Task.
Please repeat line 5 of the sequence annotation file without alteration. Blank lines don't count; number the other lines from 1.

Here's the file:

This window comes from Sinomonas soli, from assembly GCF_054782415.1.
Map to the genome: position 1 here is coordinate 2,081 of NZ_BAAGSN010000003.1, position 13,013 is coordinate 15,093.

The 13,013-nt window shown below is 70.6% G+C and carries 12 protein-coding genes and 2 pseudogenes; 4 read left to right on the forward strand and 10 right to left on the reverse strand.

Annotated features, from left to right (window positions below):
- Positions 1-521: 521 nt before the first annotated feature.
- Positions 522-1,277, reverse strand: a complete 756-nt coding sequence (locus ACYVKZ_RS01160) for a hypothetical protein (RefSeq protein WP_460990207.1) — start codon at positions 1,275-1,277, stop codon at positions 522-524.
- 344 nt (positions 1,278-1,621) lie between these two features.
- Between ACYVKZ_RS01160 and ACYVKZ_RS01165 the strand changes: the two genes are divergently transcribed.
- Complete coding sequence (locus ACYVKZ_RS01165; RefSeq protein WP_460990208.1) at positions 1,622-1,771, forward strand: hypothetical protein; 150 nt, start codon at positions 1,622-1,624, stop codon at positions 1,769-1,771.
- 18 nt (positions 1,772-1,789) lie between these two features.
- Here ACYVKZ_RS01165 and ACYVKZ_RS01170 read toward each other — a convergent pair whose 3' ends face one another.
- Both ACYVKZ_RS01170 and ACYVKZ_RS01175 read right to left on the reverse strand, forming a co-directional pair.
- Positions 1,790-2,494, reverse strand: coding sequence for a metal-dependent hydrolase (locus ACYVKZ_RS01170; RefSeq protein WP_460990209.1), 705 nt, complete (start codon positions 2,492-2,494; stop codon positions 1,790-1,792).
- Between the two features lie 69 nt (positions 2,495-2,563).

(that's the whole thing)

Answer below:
- Positions 1-521: 521 nt before the first annotated feature.